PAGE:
Gary Gilmour (Australia), 1975
The left-arm pacer with golden hair played just two games in the World Cup and they were the semifinal and final of the 1975 edition held in England.
Gilmour destroyed hosts England with 6 for 14 in the semifinal (he also chipped in with the bat when Australia faced trouble chasing just 94) and then in the final, he took 5 for 48 against the West Indies although Australia finished second-best on that occasion. Gilmour was the man of the match in the semifinal.
Viv Richards (West Indies), 1979
The Caribbean king had batted England out in the 1979 World Cup final by slamming 138 off 157 balls - a record which was bettered years later by Ricky Ponting in 2003.
The knock saw the West Indies winning their second final by 92 runs. However, Richards also had a significant contribution for his side's win in the semifinal against Pakistan who the WI beat by 43 runs.
In that game, Richards first scored 42 and then chipped in with 3 for 52 to be one of the architects of a grand Pakistani collapse. Richards was the man of the match in the final.
Mohinder Amarnath (India), 1983
A vital cog in Kapil's 'Dev'ils' in the historic 1983 edition was Mohinder Amarnath. In the semifinal against England, the military medium pacer took 2 for 27, dismissing David Gower and Mike Gatting, and then scored a crucial 46 to give the Indian innings a stability.
In the final, Amarnath matched Madan Lal to pick three wickets after scoring 26 to deny the West Indies what looked an easy win. Amarnath won the man of the man awards in both games.
David Boon (Australia), 1987
Australian opener David Boon was a key architect of his team's wins in the semifinal and final in 1987.
While he scored 65 off 91 against Pakistan in the semifinal in Lahore, he top scored for his side in the final too against England in Kolkata (then Calcutta) with a 75 in 125 balls. Boon, who is currently an ICC match referee, was adjudged the man of the match in the final.
Mike Veletta (Australia), 1987
Veletta, the Western Australian batsman, was never a big name in international cricket, but he had made a mark for Australia in the semifinal and final of the 1987 edition, just like Boon.
In the semifinal Veletta's 50-ball 48 at No.5 gave the Australian innings the much-needed momentum in the middle overs they eventually won by 18 runs.
In the final, Veletta made a crucial 45 not out in 30 balls that again helped Australia to prevail over the opponents, by just seven runs. His contributions though were overshadowed by Craig McDermott in the semifinal and Boon in the final.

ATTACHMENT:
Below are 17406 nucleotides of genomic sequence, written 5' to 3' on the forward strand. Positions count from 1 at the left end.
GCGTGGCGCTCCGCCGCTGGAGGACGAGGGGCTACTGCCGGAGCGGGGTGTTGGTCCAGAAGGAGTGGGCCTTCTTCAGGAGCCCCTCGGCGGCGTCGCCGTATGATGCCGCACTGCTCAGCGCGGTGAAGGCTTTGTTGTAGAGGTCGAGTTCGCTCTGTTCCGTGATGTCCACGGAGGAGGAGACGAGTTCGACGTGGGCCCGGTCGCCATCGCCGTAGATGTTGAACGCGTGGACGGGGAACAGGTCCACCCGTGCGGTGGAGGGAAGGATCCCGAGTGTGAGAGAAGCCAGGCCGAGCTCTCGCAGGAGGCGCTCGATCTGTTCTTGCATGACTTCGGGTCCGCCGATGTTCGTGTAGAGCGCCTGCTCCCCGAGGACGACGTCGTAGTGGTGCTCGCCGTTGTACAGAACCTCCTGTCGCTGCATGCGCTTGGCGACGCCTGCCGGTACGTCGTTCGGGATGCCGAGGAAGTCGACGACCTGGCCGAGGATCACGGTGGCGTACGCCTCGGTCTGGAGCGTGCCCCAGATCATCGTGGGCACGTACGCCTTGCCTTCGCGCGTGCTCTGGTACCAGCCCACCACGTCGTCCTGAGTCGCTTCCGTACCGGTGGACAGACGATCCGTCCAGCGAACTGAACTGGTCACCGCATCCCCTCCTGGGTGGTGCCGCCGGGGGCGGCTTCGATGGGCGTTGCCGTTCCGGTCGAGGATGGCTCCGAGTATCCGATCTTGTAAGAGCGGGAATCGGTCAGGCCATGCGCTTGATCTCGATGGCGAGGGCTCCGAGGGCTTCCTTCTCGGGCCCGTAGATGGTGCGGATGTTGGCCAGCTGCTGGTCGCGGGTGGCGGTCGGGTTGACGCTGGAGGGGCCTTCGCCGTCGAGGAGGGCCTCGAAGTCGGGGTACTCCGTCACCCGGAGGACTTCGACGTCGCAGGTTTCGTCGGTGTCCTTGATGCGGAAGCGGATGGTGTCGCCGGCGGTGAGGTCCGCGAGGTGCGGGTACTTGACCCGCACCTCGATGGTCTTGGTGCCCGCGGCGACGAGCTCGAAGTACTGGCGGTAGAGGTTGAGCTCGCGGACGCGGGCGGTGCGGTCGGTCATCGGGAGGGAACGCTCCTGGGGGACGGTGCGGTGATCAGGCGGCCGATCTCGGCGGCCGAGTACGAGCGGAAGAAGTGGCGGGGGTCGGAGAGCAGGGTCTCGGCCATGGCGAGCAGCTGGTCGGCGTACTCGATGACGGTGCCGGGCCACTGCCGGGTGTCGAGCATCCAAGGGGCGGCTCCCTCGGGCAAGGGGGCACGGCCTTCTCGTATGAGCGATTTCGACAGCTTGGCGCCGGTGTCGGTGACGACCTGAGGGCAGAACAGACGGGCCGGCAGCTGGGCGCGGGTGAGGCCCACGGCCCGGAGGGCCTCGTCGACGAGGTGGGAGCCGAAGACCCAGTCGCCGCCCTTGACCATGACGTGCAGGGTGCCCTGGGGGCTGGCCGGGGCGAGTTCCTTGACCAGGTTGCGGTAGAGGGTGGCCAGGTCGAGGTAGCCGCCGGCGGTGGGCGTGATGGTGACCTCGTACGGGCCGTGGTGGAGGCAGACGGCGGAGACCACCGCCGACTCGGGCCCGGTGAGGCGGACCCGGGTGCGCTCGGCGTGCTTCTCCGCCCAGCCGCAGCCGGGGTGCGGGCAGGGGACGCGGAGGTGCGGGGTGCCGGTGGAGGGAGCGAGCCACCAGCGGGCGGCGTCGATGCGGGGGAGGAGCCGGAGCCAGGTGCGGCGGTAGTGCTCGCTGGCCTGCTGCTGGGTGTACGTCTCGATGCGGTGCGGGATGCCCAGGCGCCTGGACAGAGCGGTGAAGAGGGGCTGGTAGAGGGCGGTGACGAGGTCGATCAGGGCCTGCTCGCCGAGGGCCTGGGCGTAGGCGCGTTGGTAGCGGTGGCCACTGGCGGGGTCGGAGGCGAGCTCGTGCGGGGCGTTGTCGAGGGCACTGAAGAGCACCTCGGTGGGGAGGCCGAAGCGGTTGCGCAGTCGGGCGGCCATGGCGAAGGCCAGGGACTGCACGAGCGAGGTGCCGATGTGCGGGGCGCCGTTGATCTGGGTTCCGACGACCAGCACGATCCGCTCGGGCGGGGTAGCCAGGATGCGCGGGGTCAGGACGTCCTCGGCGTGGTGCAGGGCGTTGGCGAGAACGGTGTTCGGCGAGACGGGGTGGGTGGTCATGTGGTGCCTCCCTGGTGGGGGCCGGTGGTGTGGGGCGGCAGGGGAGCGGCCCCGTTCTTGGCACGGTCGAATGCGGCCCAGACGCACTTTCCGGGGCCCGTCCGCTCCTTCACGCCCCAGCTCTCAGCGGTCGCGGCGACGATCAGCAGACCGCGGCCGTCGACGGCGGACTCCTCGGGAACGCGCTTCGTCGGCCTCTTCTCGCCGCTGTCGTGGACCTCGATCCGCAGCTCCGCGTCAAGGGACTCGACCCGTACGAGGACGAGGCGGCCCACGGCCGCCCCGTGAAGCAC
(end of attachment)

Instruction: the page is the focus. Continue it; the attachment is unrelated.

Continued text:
Imran Khan (Pakistan), 1992
The two games that Pakistan played out of their skin in the 1992 World Cup were the semifinal and final.
In the semifinal, favourites New Zealand scored 262 for seven and Pakistan gave it a chase with all their might. Skipper Imran came out at No.3 to score 44 which laid the foundation for the win.
In the final, Pakistan batted first and Imran led from the front to score 72.
Inzamam-ul-Haq (Pakistan), 1992
A young Inzamam scored scored a brisk 60 off 37 balls at No.6 to give the finishing touches in the semifinal (an effort which won him the man-of-the-match award) to signal his arrival on the international stage.
In the final, while Imran led from the front Inzamam hit 42 off 35 balls to take his team to a winning total.
Aravinda de Silva (Sri Lanka), 1996
De Silva, one of the best batsmen Sri Lanka have produced in history, played a pivotal role in the 1996 World Cup to ensure his team's maiden world title.
In the semifinal in Calcutta, his counter-attacking 66 off 47 balls against India after Lanka lost two of their explosive openers played a big part in the win.
In the final, De Silva scored 107 off 124 balls against Australia to become the third batsman to score a hundred in World Cup final after Lloyd and Richards. Sri Lanka won the final by seven wickets and De Silva was adjudged the man of the match on both occasions.
Shane Warne (Australia), 1999
The spin wizard became the third player after Amarnath and De Silva and the first non-Asian to win the man of the match awards in both the semifinal and final of World Cup and it happened in the 1999 edition in England.
In the historic semifinal against South Africa at Edgbaston, Warne scored 18 runs and then took 4 for 29 to derail the Proteas' chase of a modest total of 214.
In the final at Lord's, he wrecked Pakistan with 4 for 33 to give Australia their second world title in 12 years.
Grant Elliott (New Zealand), 2015
There were no consistent performances by any player in the semifinal and final in the next 16 years till New Zealand's South Africa-born batsman Grant Ellott did it in 2015.
In the semifinal in Auckland, his 84 not out in 73 balls packed the Proteas off from a World Cup semifinal yet again
In the final against Australia in Melbourne, Elliott's 83 off 82 balls was all that the Black Caps had to be proud of as New Zealand lost by seven wickets. Elliott was the man of the match in the semifinal.